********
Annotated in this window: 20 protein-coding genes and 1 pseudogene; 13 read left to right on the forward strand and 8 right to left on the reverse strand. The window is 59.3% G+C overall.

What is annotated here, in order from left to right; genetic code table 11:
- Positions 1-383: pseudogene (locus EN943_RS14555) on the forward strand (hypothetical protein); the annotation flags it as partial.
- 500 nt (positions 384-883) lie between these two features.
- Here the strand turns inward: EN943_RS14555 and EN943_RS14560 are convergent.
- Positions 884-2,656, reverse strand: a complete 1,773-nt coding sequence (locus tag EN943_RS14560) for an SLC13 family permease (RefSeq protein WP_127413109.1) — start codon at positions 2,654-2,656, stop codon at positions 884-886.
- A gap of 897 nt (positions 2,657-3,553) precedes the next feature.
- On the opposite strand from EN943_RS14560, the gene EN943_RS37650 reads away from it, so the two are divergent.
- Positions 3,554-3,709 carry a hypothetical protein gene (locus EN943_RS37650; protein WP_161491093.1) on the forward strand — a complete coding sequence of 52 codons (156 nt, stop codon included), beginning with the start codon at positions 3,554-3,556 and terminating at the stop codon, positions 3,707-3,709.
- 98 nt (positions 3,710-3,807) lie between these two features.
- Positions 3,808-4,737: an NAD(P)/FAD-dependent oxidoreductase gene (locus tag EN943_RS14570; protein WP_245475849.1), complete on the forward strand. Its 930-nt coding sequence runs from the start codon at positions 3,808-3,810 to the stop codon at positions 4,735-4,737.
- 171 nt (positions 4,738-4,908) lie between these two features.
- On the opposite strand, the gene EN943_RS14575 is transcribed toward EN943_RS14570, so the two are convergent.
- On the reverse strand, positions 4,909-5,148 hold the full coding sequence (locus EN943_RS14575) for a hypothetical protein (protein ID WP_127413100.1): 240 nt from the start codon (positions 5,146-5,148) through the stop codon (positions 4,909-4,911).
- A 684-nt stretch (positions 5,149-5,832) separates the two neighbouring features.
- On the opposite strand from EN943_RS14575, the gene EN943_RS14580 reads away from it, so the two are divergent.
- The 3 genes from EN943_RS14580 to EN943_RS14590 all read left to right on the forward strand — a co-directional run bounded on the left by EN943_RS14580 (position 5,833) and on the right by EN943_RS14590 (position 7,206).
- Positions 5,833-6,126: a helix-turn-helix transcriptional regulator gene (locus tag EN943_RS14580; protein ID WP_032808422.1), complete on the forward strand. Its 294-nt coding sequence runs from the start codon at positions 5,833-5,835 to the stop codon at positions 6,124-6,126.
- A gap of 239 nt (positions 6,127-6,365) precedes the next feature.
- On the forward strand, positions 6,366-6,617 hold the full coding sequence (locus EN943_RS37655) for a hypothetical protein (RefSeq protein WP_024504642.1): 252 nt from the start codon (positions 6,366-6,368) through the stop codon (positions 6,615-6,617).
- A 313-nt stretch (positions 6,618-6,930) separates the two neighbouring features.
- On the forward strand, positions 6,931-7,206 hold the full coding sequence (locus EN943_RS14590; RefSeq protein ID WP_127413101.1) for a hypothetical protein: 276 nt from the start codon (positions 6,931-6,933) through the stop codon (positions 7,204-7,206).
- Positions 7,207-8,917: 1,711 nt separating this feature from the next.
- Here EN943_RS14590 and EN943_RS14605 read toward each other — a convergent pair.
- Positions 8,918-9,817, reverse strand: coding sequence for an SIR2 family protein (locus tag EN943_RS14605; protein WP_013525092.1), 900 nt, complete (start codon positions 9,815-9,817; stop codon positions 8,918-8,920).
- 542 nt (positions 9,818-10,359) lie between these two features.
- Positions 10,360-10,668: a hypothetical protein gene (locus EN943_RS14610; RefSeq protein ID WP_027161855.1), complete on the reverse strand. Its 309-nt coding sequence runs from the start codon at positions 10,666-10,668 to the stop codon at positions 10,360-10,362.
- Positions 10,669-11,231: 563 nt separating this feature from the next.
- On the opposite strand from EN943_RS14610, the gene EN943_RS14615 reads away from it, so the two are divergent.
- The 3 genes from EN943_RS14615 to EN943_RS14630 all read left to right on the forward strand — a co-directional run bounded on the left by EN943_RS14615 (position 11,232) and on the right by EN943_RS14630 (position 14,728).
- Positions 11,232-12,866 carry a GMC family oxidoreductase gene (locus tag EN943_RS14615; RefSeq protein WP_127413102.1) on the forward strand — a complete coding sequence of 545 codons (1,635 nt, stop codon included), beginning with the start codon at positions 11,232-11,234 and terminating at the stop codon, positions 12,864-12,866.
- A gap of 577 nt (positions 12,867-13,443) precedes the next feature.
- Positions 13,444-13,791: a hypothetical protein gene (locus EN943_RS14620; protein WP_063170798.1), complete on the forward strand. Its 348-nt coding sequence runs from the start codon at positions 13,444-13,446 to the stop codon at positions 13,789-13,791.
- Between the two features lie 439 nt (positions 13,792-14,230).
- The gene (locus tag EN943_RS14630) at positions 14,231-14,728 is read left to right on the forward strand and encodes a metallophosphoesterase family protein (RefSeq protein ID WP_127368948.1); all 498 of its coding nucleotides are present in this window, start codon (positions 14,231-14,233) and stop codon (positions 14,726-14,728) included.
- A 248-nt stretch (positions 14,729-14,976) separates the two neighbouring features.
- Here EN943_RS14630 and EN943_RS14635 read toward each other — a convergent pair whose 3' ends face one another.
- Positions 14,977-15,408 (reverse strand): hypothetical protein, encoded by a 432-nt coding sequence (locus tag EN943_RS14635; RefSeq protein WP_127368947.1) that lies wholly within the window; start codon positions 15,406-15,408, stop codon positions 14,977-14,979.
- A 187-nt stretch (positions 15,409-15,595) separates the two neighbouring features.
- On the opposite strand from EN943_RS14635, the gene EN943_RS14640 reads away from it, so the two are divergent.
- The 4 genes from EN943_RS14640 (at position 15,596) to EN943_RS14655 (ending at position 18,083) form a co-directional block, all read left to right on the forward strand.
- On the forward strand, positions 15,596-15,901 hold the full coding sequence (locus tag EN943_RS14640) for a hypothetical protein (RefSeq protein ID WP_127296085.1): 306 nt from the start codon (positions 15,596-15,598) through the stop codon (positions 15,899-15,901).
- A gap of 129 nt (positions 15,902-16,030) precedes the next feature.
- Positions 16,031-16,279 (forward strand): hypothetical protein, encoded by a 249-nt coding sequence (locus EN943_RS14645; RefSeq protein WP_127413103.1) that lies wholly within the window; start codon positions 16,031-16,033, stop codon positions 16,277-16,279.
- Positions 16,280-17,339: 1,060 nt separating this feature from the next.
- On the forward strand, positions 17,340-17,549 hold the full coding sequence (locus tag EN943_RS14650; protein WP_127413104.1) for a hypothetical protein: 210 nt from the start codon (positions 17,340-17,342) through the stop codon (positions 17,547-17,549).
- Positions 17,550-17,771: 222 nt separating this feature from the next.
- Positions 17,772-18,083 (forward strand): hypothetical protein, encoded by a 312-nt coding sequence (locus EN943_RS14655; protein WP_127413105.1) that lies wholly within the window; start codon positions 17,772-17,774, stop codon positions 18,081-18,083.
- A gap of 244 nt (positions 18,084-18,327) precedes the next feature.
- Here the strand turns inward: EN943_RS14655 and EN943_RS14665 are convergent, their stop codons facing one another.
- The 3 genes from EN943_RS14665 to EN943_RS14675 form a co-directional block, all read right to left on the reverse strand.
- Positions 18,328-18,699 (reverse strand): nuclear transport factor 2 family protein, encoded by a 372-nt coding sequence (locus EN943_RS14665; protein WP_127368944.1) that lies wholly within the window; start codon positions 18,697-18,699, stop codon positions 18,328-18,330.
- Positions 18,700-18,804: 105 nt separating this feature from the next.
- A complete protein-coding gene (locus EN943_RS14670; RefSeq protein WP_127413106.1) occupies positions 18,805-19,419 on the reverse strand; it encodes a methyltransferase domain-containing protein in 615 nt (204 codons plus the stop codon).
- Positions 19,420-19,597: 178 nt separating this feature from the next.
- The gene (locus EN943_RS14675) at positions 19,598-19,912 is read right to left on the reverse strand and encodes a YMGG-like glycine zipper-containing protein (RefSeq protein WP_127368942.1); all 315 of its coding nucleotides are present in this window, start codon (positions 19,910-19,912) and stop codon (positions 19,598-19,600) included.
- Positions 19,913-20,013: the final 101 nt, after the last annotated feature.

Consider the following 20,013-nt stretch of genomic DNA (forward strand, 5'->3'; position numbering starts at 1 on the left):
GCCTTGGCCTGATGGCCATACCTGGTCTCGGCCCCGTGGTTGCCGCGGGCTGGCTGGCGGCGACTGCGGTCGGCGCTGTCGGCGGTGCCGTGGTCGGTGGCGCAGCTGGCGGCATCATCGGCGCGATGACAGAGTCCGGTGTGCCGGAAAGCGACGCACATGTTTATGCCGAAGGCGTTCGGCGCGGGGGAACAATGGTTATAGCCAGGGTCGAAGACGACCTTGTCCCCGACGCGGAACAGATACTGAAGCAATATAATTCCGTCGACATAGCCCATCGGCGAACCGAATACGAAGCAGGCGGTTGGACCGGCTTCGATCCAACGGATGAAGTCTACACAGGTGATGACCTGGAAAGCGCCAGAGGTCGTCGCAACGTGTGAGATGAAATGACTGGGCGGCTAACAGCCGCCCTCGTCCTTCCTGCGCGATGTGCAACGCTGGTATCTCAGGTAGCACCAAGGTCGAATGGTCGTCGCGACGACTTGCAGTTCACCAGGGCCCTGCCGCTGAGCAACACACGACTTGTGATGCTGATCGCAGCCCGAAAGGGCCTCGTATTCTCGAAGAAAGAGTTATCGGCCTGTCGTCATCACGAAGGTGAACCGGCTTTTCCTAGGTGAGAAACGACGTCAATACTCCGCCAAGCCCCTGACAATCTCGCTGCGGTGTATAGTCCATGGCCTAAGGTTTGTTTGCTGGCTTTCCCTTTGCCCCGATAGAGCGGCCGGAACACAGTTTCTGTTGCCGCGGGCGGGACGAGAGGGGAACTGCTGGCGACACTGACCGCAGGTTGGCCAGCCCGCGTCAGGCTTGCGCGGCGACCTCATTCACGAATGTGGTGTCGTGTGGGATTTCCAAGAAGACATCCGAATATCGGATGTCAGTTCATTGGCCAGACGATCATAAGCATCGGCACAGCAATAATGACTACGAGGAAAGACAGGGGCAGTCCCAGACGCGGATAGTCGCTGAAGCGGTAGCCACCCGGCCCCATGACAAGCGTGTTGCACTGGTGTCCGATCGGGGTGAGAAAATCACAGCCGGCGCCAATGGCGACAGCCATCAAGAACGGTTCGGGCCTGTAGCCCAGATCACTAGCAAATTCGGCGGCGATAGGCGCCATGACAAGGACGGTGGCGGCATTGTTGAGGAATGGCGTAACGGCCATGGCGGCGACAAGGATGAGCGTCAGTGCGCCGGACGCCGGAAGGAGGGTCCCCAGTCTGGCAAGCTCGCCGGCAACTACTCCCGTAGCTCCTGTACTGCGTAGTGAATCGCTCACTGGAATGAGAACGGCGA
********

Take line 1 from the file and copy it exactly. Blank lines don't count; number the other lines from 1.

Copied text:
Annotated in this window: 20 protein-coding genes and 1 pseudogene; 13 read left to right on the forward strand and 8 right to left on the reverse strand. The window is 59.3% G+C overall.